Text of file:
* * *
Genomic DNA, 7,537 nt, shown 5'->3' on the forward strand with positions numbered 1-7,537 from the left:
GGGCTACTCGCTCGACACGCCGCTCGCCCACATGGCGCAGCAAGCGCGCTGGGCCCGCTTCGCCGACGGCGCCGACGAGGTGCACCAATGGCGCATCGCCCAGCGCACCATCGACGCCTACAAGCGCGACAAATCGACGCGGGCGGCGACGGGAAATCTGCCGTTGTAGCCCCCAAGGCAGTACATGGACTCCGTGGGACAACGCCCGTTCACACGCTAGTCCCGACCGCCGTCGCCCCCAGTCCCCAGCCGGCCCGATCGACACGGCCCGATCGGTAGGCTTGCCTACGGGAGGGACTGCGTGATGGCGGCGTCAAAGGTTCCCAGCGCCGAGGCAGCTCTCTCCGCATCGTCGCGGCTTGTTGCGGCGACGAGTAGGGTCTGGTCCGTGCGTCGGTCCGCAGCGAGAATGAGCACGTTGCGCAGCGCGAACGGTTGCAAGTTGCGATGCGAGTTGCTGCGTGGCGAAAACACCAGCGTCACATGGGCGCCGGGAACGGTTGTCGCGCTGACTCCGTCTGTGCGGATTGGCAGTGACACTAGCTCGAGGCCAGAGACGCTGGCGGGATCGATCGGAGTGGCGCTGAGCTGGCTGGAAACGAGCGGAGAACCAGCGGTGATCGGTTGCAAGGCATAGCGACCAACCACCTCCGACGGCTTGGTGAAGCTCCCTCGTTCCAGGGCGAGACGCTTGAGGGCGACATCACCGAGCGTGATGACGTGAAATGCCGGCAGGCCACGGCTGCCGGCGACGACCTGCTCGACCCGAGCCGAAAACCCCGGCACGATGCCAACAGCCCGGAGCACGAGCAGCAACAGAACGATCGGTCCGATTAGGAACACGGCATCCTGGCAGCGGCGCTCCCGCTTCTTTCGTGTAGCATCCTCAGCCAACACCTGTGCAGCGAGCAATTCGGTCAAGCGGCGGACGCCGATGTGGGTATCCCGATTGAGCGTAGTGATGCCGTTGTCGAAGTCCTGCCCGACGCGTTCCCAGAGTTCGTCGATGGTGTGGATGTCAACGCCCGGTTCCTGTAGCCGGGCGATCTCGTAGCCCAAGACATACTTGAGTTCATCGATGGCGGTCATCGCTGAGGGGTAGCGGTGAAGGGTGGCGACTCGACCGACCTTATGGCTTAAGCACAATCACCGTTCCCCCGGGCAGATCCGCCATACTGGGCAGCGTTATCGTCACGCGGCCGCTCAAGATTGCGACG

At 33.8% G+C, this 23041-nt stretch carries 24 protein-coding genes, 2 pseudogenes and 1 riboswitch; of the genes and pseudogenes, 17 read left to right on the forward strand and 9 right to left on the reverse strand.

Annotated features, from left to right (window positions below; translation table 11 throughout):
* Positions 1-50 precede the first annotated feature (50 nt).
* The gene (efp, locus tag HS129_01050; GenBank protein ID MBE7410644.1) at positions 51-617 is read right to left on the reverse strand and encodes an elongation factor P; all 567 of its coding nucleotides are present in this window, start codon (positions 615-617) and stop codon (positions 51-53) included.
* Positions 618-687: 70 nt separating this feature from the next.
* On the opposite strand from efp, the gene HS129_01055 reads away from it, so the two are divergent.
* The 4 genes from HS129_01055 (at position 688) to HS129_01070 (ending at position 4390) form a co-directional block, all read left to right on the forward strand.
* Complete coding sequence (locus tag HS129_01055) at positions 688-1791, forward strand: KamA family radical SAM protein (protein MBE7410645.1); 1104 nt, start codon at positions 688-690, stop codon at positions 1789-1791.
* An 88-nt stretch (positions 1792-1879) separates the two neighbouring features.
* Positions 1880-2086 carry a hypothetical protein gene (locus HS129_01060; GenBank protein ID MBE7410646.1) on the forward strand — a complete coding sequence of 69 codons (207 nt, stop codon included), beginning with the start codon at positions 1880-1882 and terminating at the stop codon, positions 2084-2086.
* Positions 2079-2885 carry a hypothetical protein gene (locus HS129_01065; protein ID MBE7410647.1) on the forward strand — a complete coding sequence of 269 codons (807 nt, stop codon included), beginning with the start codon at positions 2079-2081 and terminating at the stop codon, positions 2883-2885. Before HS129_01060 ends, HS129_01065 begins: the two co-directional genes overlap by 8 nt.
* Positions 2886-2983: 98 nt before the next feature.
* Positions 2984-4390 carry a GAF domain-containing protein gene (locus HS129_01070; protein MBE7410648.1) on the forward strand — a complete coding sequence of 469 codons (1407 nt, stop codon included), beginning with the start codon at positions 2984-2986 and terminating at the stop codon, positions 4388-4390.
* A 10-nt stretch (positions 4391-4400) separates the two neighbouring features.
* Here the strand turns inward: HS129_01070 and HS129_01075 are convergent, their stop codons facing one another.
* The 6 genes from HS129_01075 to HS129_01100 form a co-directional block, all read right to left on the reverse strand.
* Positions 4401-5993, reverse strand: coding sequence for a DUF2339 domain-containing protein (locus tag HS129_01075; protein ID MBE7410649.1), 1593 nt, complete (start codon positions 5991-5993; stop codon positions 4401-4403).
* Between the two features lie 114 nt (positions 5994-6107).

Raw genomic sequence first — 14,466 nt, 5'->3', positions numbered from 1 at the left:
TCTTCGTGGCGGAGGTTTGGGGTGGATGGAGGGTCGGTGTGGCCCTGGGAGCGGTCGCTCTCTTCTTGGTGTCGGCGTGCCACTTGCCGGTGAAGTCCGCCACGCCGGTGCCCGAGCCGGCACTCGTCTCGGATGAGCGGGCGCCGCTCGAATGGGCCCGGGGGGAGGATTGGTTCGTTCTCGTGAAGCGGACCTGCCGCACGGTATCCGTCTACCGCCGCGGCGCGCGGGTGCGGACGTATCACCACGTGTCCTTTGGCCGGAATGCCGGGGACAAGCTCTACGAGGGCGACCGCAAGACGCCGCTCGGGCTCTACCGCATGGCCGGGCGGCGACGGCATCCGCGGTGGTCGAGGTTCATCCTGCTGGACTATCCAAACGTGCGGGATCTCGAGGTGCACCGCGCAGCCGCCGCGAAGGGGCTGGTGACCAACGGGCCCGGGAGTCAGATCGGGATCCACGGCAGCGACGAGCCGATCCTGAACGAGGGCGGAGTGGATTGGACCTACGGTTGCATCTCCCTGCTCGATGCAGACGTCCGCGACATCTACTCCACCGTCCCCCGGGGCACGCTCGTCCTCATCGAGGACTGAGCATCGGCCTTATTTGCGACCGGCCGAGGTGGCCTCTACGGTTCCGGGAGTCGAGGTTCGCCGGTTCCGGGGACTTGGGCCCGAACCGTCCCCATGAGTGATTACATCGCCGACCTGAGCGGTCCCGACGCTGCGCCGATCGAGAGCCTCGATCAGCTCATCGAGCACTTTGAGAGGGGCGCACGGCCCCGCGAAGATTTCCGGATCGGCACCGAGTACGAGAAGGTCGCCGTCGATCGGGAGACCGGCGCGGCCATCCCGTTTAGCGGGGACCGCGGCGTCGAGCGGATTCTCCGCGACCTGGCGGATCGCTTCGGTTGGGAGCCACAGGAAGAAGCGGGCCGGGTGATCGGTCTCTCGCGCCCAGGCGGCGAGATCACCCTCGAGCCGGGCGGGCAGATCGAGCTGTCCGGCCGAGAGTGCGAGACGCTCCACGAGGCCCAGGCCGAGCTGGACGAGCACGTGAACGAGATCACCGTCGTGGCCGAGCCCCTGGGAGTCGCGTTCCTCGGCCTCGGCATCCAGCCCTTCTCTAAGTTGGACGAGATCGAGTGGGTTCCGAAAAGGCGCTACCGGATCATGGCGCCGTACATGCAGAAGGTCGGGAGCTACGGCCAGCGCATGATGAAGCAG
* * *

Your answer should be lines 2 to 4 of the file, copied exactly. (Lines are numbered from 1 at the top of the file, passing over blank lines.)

GGGCTACTCGCTCGACACGCCGCTCGCCCACATGGCGCAGCAAGCGCGCTGGGCCCGCTTCGCCGACGGCGCCGACGAGGTGCACCAATGGCGCATCGCCCAGCGCACCATCGACGCCTACAAGCGCGACAAATCGACGCGGGCGGCGACGGGAAATCTGCCGTTGTAGCCCCCAAGGCAGTACATGGACTCCGTGGGACAACGCCCGTTCACACGCTAGTCCCGACCGCCGTCGCCCCCAGTCCCCAGCCGGCCCGATCGACACGGCCCGATCGGTAGGCTTGCCTACGGGAGGGACTGCGTGATGGCGGCGTCAAAGGTTCCCAGCGCCGAGGCAGCTCTCTCCGCATCGTCGCGGCTTGTTGCGGCGACGAGTAGGGTCTGGTCCGTGCGTCGGTCCGCAGCGAGAATGAGCACGTTGCGCAGCGCGAACGGTTGCAAGTTGCGATGCGAGTTGCTGCGTGGCGAAAACACCAGCGTCACATGGGCGCCGGGAACGGTTGTCGCGCTGACTCCGTCTGTGCGGATTGGCAGTGACACTAGCTCGAGGCCAGAGACGCTGGCGGGATCGATCGGAGTGGCGCTGAGCTGGCTGGAAACGAGCGGAGAACCAGCGGTGATCGGTTGCAAGGCATAGCGACCAACCACCTCCGACGGCTTGGTGAAGCTCCCTCGTTCCAGGGCGAGACGCTTGAGGGCGACATCACCGAGCGTGATGACGTGAAATGCCGGCAGGCCACGGCTGCCGGCGACGACCTGCTCGACCCGAGCCGAAAACCCCGGCACGATGCCAACAGCCCGGAGCACGAGCAGCAACAGAACGATCGGTCCGATTAGGAACACGGCATCCTGGCAGCGGCGCTCCCGCTTCTTTCGTGTAGCATCCTCAGCCAACACCTGTGCAGCGAGCAATTCGGTCAAGCGGCGGACGCCGATGTGGGTATCCCGATTGAGCGTAGTGATGCCGTTGTCGAAGTCCTGCCCGACGCGTTCCCAGAGTTCGTCGATGGTGTGGATGTCAACGCCCGGTTCCTGTAGCCGGGCGATCTCGTAGCCCAAGACATACTTGAGTTCATCGATGGCGGTCATCGCTGAGGGGTAGCGGTGAAGGGTGGCGACTCGACCGACCTTATGGCTTAAGCACAATCACCGTTCCCCCGGGCAGATCCGCCATACTGGGCAGCGTTATCGTCACGCGGCCGCTCAAGATTGCGACG

At 33.8% G+C, this 23041-nt stretch carries 24 protein-coding genes, 2 pseudogenes and 1 riboswitch; of the genes and pseudogenes, 17 read left to right on the forward strand and 9 right to left on the reverse strand.

Annotated features, from left to right (window positions below; translation table 11 throughout):